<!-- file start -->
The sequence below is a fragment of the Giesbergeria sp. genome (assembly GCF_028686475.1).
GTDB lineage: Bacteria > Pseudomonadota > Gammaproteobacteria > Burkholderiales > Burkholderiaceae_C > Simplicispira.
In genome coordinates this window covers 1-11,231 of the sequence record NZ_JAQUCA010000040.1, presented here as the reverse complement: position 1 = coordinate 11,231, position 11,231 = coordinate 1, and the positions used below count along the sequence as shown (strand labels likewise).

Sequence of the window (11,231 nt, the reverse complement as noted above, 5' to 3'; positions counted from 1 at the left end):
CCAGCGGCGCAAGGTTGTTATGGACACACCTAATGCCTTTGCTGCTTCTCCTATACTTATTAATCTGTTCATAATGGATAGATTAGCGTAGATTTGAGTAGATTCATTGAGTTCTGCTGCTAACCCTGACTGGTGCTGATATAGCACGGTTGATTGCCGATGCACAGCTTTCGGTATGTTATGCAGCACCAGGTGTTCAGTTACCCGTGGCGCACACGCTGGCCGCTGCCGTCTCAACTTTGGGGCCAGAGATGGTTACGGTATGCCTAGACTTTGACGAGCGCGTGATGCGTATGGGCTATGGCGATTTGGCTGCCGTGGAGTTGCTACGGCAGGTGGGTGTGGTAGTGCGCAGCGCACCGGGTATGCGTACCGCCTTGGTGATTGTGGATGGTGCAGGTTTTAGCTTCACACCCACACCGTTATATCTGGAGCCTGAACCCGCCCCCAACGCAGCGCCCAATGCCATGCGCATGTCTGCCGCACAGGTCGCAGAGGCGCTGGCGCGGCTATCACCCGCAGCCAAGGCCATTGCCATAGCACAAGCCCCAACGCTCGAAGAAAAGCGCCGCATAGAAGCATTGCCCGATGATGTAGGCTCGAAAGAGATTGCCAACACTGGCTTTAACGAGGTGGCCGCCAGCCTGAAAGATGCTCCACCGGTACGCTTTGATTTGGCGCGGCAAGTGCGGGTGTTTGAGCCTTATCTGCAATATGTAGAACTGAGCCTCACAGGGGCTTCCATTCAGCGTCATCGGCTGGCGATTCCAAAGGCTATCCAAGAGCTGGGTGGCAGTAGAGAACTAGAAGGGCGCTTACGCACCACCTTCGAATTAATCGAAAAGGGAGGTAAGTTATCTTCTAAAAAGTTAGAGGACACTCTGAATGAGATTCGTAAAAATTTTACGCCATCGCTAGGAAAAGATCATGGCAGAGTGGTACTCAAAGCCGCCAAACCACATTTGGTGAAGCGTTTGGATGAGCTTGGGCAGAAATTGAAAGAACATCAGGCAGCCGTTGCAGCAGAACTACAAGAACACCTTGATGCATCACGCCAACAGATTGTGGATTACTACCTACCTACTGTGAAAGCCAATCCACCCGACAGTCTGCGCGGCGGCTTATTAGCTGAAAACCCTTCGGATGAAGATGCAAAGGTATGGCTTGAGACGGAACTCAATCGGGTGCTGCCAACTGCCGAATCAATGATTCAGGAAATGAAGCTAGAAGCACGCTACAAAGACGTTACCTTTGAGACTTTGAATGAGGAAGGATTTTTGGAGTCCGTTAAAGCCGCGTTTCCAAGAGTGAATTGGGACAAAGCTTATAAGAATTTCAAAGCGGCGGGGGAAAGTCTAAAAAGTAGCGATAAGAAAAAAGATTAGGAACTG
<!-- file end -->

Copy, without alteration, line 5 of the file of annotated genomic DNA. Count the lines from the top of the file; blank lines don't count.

CCAGCGGCGCAAGGTTGTTATGGACACACCTAATGCCTTTGCTGCTTCTCCTATACTTATTAATCTGTTCATAATGGATAGATTAGCGTAGATTTGAGTAGATTCATTGAGTTCTGCTGCTAACCCTGACTGGTGCTGATATAGCACGGTTGATTGCCGATGCACAGCTTTCGGTATGTTATGCAGCACCAGGTGTTCAGTTACCCGTGGCGCACACGCTGGCCGCTGCCGTCTCAACTTTGGGGCCAGAGATGGTTACGGTATGCCTAGACTTTGACGAGCGCGTGATGCGTATGGGCTATGGCGATTTGGCTGCCGTGGAGTTGCTACGGCAGGTGGGTGTGGTAGTGCGCAGCGCACCGGGTATGCGTACCGCCTTGGTGATTGTGGATGGTGCAGGTTTTAGCTTCACACCCACACCGTTATATCTGGAGCCTGAACCCGCCCCCAACGCAGCGCCCAATGCCATGCGCATGTCTGCCGCACAGGTCGCAGAGGCGCTGGCGCGGCTATCACCCGCAGCCAAGGCCATTGCCATAGCACAAGCCCCAACGCTCGAAGAAAAGCGCCGCATAGAAGCATTGCCCGATGATGTAGGCTCGAAAGAGATTGCCAACACTGGCTTTAACGAGGTGGCCGCCAGCCTGAAAGATGCTCCACCGGTACGCTTTGATTTGGCGCGGCAAGTGCGGGTGTTTGAGCCTTATCTGCAATATGTAGAACTGAGCCTCACAGGGGCTTCCATTCAGCGTCATCGGCTGGCGATTCCAAAGGCTATCCAAGAGCTGGGTGGCAGTAGAGAACTAGAAGGGCGCTTACGCACCACCTTCGAATTAATCGAAAAGGGAGGTAAGTTATCTTCTAAAAAGTTAGAGGACACTCTGAATGAGATTCGTAAAAATTTTACGCCATCGCTAGGAAAAGATCATGGCAGAGTGGTACTCAAAGCCGCCAAACCACATTTGGTGAAGCGTTTGGATGAGCTTGGGCAGAAATTGAAAGAACATCAGGCAGCCGTTGCAGCAGAACTACAAGAACACCTTGATGCATCACGCCAACAGATTGTGGATTACTACCTACCTACTGTGAAAGCCAATCCACCCGACAGTCTGCGCGGCGGCTTATTAGCTGAAAACCCTTCGGATGAAGATGCAAAGGTATGGCTTGAGACGGAACTCAATCGGGTGCTGCCAACTGCCGAATCAATGATTCAGGAAATGAAGCTAGAAGCACGCTACAAAGACGTTACCTTTGAGACTTTGAATGAGGAAGGATTTTTGGAGTCCGTTAAAGCCGCGTTTCCAAGAGTGAATTGGGACAAAGCTTATAAGAATTTCAAAGCGGCGGGGGAAAGTCTAAAAAGTAGCGATAAGAAAAAAGATTAGGAACTG